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live second






Live Second: 365 Ways to Make Jesus First by Doug Bender

The real aim of this book is to challenge people to put Jesus first in everything they do, say, and particularly, how they live and engage God’s world.  I think at the outset that this is a noble goal.  Not having read the first book, I Am Second, I was a bit unfamiliar with the whole philosophy beyond the movement.  Yet, this book, Live Second, is more of a devotional, taking a Scripture reading, adding a brief commentary on the passage and giving some points of prayer and action.  What is unique about this type of devotional is it’s connected to a QR code on most pages that sends you to a video related to the theme of the day.  Most of the videos are either by athletes, Christian authors, pastors or people in the pew.  I actually found the videos to be more enlightening and encouraging than the comments on the Scriptural passages in the devotional.  I don’t think this was always due to the fact that Bender was dull or not insightful, but the story of brokenness and how God is healing his people is very powerful indeed through multimedia.

What made the most impact for me in the book was the way Bender incorporated prayers into the daily devotions.  He says after commenting on Matthew 10:16-42 in the Talk with God section, “Prepare me for rejection, ready me for hatred, and give me courage so that nothing may stop your message from flowing through my mouth” (106).  Why was this so powerful?   Because rejection and the need to be ready for it is not pushed aside for some comfortable platitudes, this truth sets us squarely within what Jesus calls his people unto.  Yet, the message of courage, the message to not gift up in an immense struggle of hatred and rejection is certainly a biblical one.  The Live it and Tell it sections are good reminders that we need to apply the biblical text to our lives.  I really think this kind of book would be best used in small group church study or a class of believers committed to a particular church.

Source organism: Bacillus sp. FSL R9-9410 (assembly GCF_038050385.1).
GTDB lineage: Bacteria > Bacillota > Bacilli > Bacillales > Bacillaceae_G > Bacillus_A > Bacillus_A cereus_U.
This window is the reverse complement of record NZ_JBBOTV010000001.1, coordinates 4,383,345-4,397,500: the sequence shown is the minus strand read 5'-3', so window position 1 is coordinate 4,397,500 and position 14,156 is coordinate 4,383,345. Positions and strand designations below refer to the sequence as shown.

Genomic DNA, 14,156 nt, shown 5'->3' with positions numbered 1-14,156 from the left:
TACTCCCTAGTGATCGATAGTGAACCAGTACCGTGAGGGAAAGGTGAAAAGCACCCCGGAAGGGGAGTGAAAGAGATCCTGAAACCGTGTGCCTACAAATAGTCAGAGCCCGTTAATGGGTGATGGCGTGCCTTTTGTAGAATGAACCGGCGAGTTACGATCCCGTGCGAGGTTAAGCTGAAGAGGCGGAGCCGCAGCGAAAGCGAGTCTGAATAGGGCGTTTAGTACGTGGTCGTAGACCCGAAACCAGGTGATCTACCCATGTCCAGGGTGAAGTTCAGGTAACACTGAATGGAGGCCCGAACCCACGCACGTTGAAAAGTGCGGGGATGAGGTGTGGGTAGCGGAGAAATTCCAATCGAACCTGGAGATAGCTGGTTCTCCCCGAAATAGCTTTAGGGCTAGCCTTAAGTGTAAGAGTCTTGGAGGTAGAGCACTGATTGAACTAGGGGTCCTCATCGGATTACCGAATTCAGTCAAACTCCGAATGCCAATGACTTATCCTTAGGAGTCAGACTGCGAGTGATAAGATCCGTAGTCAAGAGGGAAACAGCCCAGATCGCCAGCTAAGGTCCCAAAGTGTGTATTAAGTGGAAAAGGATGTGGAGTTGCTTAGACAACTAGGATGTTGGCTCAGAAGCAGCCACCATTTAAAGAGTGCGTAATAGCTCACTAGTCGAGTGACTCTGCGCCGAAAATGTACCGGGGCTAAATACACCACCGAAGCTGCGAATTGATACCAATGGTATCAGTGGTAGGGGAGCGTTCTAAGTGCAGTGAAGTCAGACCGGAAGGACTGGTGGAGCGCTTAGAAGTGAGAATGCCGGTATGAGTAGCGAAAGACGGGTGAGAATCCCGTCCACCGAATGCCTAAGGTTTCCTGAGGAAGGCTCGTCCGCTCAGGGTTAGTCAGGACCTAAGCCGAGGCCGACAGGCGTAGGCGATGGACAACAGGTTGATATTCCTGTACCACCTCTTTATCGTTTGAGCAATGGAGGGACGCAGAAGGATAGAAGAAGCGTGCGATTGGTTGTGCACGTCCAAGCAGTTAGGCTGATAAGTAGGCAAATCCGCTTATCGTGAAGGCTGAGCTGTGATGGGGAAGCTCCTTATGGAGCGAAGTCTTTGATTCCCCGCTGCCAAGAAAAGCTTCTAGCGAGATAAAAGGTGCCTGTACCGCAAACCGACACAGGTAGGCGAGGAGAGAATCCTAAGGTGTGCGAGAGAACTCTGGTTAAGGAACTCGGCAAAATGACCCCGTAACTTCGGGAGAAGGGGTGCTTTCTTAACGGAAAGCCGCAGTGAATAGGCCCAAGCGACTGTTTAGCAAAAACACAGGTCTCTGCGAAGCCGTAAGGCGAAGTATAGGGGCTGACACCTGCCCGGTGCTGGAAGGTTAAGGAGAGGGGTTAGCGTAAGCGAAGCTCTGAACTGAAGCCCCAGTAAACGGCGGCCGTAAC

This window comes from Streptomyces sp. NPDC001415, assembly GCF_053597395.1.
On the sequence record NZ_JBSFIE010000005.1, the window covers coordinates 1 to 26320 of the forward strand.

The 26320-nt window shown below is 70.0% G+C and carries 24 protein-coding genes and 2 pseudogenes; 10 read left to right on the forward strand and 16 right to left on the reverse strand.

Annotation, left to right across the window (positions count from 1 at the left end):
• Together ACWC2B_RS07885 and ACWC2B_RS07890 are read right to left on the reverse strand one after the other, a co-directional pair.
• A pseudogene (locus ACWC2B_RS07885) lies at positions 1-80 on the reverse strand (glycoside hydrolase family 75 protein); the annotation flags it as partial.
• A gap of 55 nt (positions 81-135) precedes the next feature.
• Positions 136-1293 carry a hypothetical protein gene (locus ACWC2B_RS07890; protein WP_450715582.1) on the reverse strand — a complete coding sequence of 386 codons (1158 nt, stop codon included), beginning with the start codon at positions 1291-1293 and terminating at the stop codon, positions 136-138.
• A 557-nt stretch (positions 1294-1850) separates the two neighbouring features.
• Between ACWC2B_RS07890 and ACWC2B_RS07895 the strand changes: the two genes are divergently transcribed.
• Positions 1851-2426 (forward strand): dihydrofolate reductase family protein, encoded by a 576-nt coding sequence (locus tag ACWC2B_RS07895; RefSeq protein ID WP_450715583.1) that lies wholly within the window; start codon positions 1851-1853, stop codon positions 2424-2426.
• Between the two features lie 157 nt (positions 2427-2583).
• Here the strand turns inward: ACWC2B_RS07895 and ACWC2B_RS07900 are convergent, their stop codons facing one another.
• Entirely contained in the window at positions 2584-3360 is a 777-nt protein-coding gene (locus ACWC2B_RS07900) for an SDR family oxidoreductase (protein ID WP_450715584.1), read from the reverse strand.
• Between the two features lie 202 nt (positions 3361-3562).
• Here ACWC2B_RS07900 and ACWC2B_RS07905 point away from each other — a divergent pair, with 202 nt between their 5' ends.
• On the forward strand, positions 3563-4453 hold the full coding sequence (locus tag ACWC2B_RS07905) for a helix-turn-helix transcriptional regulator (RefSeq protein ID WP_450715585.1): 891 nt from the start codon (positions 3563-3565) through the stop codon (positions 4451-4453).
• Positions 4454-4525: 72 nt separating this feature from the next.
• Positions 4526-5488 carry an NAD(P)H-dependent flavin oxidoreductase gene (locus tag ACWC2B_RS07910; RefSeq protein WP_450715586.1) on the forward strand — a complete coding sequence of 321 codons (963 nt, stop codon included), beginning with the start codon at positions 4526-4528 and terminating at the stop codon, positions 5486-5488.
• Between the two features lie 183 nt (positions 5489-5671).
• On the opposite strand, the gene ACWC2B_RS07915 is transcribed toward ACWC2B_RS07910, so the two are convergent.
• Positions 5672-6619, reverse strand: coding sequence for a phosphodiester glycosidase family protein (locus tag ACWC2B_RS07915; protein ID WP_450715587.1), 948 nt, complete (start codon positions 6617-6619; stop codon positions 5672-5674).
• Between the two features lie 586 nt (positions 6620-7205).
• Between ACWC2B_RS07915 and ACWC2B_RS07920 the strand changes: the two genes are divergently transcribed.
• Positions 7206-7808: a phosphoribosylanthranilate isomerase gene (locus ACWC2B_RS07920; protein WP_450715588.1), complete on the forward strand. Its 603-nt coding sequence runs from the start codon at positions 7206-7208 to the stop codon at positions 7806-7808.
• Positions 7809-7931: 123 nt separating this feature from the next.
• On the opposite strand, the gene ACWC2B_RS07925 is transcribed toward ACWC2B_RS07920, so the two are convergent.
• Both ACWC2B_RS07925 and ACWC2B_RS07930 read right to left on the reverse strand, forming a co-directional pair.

My only critiques of this book would be two-fold: the very nature of the devotional and the biblical commentary.  Throughout the book I sensed that although the devotional comments were based on biblical passages, they took a more didactic framework rather than taking into account the story of Israel, the story of Jesus and his coming being connected to the larger story of the Bible.  It is a most difficult task to write a daily reader, yet I think that a more concentrated connection between the way the Old Testament provides the storyline for Jesus’ coming will help readers appreciate the true significance of the Messiah.

Thanks to Thomas Nelson and the Book Sneeze program for the review copy of this book in exchange for review.

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